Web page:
Bob Maindelle Guide Lines Aug. 19

Patrons at the Stillhouse Hollow Marina show a large channel catfish caught recently from the fishing dock there.  A number of opportunities await shore-bound anglers here in Central Texas.

My phone rang around mid-afternoon Thursday. It was a friend from church who had attempted fishing off the courtesy dock located inside the U.S. Army Corps of Engineers’ Westcliff Park on Belton Lake.

Because the dock is intended for boat loading and unloading, he was asked not to fish off that structure by the park hosts.

Looking for options, my friend called and inquired about alternatives.

With both Belton and Stillhouse Hollow lake levels receding due to drought and summertime evaporation, bank fishing has become tougher than usual.

At Stillhouse, much of the water able to be reached by casting from the shoreline is clogged with hydrilla.

Regardless, there are still some productive options open to Central Texas bank anglers.

Fort Hood Fishing Options

According to Danny Riddlespriger at the Fort Hood Sportsmen’s Center, there are 13 ponds on Fort Hood which are routinely stocked and which remain open to the public year-round regardless of ongoing training in Fort Hood’s training areas.

The Sportsmen’s Center is located at Rod and Gun Club Loop, Bldg. 1937 at Fort Hood. Those without a Fort Hood pass or decal will need to get a visitor’s pass at the Marvin Leath Visitor’s Center located just outside Fort Hood’s main gate in order to get to the Center. A valid driver’s license, vehicle registration and proof of auto liability insurance is required to obtain a pass.

Regardless of military affiliation, the process for gaining access to Fort Hood’s fishing opportunities remains the same — adult anglers must possess a Fort Hood fishing and area access card for $17, valid for one year from the date of purchase, in addition to a valid state fishing license.

In addition to the aforementioned 13 ponds, there are an additional 20-30 fishable bodies of water in the active training areas which are not stocked and which are subject to closure during military maneuvers in those areas.

Fort Hood fishing follows state-wide regulations closely with the most notable exception being the bag limit on catfish, which is 15 fish on Fort Hood, versus 25 fish statewide.

Those interested may contact the Fort Hood Sportsmen’s Center at 254.532.4552 or view the Morale, Welfare and Recreation (MWR) website at: or use the Facebook search tool and enter: FT Hood Outdoor Adventures.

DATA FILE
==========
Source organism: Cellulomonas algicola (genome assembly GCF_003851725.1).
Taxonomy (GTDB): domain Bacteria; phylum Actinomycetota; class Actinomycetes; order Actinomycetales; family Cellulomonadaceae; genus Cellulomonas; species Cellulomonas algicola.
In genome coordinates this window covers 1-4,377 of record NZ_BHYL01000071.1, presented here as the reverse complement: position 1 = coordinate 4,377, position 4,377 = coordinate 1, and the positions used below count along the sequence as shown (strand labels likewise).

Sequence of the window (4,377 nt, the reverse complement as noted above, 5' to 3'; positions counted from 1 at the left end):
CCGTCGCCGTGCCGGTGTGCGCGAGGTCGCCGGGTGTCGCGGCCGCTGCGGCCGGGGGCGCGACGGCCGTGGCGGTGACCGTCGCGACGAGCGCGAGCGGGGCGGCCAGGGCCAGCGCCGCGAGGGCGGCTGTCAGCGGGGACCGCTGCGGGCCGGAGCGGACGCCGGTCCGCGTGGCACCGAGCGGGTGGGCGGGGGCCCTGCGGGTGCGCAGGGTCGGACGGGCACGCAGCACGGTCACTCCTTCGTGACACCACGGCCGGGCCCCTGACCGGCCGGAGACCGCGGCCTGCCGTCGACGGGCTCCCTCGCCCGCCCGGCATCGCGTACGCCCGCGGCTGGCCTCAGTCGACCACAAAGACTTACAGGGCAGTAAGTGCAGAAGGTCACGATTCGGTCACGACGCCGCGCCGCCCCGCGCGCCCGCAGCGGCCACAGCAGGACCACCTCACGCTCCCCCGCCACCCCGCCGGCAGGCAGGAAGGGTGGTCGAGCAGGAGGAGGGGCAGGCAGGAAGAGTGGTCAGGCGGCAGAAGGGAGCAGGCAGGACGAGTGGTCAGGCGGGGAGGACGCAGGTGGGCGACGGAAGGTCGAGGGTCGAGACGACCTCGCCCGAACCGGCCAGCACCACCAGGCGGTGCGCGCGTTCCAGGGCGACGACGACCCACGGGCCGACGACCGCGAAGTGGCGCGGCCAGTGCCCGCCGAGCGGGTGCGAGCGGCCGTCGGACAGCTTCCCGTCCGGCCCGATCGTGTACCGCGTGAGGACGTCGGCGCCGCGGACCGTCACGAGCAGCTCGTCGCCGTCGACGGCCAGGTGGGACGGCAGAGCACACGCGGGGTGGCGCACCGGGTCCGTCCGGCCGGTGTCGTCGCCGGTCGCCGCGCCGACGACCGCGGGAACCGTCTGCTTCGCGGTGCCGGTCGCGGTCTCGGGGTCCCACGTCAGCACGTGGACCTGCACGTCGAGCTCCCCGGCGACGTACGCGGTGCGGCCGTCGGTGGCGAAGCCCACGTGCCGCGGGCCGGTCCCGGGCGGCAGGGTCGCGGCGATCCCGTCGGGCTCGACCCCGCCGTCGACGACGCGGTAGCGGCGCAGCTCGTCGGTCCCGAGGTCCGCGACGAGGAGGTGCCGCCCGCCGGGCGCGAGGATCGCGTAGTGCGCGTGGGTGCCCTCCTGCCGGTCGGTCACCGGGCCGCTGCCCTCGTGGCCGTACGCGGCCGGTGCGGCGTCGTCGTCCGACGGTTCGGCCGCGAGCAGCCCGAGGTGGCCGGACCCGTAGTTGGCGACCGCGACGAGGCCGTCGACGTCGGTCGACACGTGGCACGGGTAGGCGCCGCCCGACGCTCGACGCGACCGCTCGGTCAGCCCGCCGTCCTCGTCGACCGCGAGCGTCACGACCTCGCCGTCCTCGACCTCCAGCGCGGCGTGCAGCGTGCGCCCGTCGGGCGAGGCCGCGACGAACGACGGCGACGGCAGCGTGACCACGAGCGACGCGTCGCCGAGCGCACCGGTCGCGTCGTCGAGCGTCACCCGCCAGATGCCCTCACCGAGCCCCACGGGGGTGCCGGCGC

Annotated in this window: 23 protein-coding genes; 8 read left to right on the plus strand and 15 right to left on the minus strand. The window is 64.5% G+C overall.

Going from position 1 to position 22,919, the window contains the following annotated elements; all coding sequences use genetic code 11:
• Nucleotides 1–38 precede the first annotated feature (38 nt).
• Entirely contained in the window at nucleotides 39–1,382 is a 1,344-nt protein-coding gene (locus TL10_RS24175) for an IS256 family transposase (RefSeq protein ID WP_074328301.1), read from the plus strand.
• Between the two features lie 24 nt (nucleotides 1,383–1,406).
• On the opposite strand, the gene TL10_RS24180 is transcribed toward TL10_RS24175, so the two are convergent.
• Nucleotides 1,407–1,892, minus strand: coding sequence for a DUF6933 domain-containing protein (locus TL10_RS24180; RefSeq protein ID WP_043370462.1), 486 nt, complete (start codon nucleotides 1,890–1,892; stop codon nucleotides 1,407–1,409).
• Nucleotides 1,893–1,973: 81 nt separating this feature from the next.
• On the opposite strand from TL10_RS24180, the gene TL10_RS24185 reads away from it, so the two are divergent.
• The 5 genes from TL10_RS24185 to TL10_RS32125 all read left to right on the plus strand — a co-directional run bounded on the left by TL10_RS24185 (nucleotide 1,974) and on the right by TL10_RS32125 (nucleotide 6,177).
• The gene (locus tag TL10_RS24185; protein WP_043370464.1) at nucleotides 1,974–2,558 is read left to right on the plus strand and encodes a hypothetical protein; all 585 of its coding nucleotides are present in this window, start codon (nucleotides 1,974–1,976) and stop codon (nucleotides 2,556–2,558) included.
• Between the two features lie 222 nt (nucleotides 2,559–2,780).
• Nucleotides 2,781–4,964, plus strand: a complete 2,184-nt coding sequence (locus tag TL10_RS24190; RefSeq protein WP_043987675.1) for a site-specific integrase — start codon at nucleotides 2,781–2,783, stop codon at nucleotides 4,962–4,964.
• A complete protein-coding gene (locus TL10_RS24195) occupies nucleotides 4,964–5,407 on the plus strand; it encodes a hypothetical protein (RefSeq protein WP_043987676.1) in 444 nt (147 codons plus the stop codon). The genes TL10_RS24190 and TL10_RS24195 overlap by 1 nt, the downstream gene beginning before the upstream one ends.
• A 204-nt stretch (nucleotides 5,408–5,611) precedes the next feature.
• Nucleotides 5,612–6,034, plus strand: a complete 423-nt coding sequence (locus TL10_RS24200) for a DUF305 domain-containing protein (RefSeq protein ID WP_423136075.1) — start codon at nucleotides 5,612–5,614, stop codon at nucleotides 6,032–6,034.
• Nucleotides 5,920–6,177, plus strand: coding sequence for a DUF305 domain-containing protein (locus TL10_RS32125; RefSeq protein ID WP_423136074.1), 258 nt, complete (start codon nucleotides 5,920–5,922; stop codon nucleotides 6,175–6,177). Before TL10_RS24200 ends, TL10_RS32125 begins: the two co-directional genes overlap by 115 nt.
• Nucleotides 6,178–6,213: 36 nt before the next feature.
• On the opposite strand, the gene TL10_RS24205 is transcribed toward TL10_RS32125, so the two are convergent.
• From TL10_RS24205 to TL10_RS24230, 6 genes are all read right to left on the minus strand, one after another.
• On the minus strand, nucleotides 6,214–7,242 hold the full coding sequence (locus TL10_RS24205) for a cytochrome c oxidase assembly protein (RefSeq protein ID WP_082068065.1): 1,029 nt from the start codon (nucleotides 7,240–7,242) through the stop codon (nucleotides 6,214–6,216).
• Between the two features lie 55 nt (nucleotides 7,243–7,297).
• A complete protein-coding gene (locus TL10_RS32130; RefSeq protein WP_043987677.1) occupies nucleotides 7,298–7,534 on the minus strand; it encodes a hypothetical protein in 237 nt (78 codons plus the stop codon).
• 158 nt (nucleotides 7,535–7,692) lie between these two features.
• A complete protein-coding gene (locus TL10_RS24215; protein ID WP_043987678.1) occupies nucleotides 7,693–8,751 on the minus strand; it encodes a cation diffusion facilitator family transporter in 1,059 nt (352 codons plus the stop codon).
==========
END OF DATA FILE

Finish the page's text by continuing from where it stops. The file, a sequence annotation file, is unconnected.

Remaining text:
Centex Sportsmen’s Club

The Centex Sportmen’s Club at Belton Lake operates a lighted, floating fishing dock with both indoor and outdoor fishing alternatives. The dock is open 24/7, 365 days per year.

A membership is required. To obtain membership, a candidate must have two sponsors (existing members) recommend them, and pay $85 per adult for the first year, and $35 each year thereafter for the season which runs from the start of September to the end of August.

Minors under the age of 17 may fish for free when accompanied by an adult member.

The Club maintains a porta-potty on the floating dock. They also keep the dock lighted during the night which serves to draw fish; they also routinely sink brush beneath the dock to attract cover-loving species of fish like crappie, sunfish, and largemouth bass.

Those interested may contact the Club’s president, Daniel Taylor, at 254-295-6386.

Aside from the fishing dock, the Club also maintains a clubhouse on Cen-Tex Sportmen’s Club Road near the entrance to Temple Lake Park on Adams Avenue in Belton.

When fishing at the dock, be sure to bring all necessary gear and supplies with you, as no products, tackle or bait is sold on the premises.

Bell County Sportsmen’s Club

The Bell County Sportsmen’s Club is located in a quiet cove on the Cedar Creek arm of Belton Lake. It, too, is a private organization open to members only.

To become a member, candidates must complete an application and submit a $20 fee for a background check. Membership costs $65 per year. Those with a spouse must also purchase a membership for their spouse.